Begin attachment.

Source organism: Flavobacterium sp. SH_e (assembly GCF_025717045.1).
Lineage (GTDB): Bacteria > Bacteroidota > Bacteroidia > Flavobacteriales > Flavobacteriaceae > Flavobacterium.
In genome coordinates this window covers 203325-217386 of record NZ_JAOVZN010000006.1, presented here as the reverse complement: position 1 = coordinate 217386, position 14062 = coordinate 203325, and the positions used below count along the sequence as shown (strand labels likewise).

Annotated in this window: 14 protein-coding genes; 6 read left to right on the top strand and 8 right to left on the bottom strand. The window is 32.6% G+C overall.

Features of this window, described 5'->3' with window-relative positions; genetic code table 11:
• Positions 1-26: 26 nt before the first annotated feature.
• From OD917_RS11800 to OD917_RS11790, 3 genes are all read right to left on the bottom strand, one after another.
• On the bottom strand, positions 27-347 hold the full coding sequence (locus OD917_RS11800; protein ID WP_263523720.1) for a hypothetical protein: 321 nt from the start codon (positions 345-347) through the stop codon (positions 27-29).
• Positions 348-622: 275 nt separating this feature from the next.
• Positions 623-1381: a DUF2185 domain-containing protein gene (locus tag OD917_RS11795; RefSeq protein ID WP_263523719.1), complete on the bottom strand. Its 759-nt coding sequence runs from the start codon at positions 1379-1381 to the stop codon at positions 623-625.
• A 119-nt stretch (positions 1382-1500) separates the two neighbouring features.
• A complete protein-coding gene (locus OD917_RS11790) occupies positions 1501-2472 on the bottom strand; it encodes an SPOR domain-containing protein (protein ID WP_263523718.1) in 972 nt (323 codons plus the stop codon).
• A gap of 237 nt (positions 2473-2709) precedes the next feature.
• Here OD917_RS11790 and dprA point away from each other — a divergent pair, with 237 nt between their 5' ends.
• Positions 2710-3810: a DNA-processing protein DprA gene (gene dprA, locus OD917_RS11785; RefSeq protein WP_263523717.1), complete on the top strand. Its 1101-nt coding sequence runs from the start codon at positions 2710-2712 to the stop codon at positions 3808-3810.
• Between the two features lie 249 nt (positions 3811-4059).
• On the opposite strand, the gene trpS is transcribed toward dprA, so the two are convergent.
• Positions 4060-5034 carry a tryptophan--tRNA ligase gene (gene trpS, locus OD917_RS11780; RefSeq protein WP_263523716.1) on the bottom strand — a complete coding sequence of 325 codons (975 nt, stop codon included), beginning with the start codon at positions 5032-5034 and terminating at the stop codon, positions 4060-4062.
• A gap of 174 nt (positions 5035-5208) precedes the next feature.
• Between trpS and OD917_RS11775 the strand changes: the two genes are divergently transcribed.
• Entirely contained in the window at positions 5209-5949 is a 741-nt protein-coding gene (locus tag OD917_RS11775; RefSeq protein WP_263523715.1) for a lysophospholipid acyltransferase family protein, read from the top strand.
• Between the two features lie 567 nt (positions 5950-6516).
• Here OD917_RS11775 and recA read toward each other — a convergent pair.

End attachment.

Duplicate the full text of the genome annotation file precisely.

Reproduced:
Source organism: Flavobacterium sp. SH_e (assembly GCF_025717045.1).
Lineage (GTDB): Bacteria > Bacteroidota > Bacteroidia > Flavobacteriales > Flavobacteriaceae > Flavobacterium.
In genome coordinates this window covers 203325-217386 of record NZ_JAOVZN010000006.1, presented here as the reverse complement: position 1 = coordinate 217386, position 14062 = coordinate 203325, and the positions used below count along the sequence as shown (strand labels likewise).

Annotated in this window: 14 protein-coding genes; 6 read left to right on the top strand and 8 right to left on the bottom strand. The window is 32.6% G+C overall.

Features of this window, described 5'->3' with window-relative positions; genetic code table 11:
• Positions 1-26: 26 nt before the first annotated feature.
• From OD917_RS11800 to OD917_RS11790, 3 genes are all read right to left on the bottom strand, one after another.
• On the bottom strand, positions 27-347 hold the full coding sequence (locus OD917_RS11800; protein ID WP_263523720.1) for a hypothetical protein: 321 nt from the start codon (positions 345-347) through the stop codon (positions 27-29).
• Positions 348-622: 275 nt separating this feature from the next.
• Positions 623-1381: a DUF2185 domain-containing protein gene (locus tag OD917_RS11795; RefSeq protein ID WP_263523719.1), complete on the bottom strand. Its 759-nt coding sequence runs from the start codon at positions 1379-1381 to the stop codon at positions 623-625.
• A 119-nt stretch (positions 1382-1500) separates the two neighbouring features.
• A complete protein-coding gene (locus OD917_RS11790) occupies positions 1501-2472 on the bottom strand; it encodes an SPOR domain-containing protein (protein ID WP_263523718.1) in 972 nt (323 codons plus the stop codon).
• A gap of 237 nt (positions 2473-2709) precedes the next feature.
• Here OD917_RS11790 and dprA point away from each other — a divergent pair, with 237 nt between their 5' ends.
• Positions 2710-3810: a DNA-processing protein DprA gene (gene dprA, locus OD917_RS11785; RefSeq protein WP_263523717.1), complete on the top strand. Its 1101-nt coding sequence runs from the start codon at positions 2710-2712 to the stop codon at positions 3808-3810.
• Between the two features lie 249 nt (positions 3811-4059).
• On the opposite strand, the gene trpS is transcribed toward dprA, so the two are convergent.
• Positions 4060-5034 carry a tryptophan--tRNA ligase gene (gene trpS, locus OD917_RS11780; RefSeq protein WP_263523716.1) on the bottom strand — a complete coding sequence of 325 codons (975 nt, stop codon included), beginning with the start codon at positions 5032-5034 and terminating at the stop codon, positions 4060-4062.
• A gap of 174 nt (positions 5035-5208) precedes the next feature.
• Between trpS and OD917_RS11775 the strand changes: the two genes are divergently transcribed.
• Entirely contained in the window at positions 5209-5949 is a 741-nt protein-coding gene (locus tag OD917_RS11775; RefSeq protein WP_263523715.1) for a lysophospholipid acyltransferase family protein, read from the top strand.
• Between the two features lie 567 nt (positions 5950-6516).
• Here OD917_RS11775 and recA read toward each other — a convergent pair.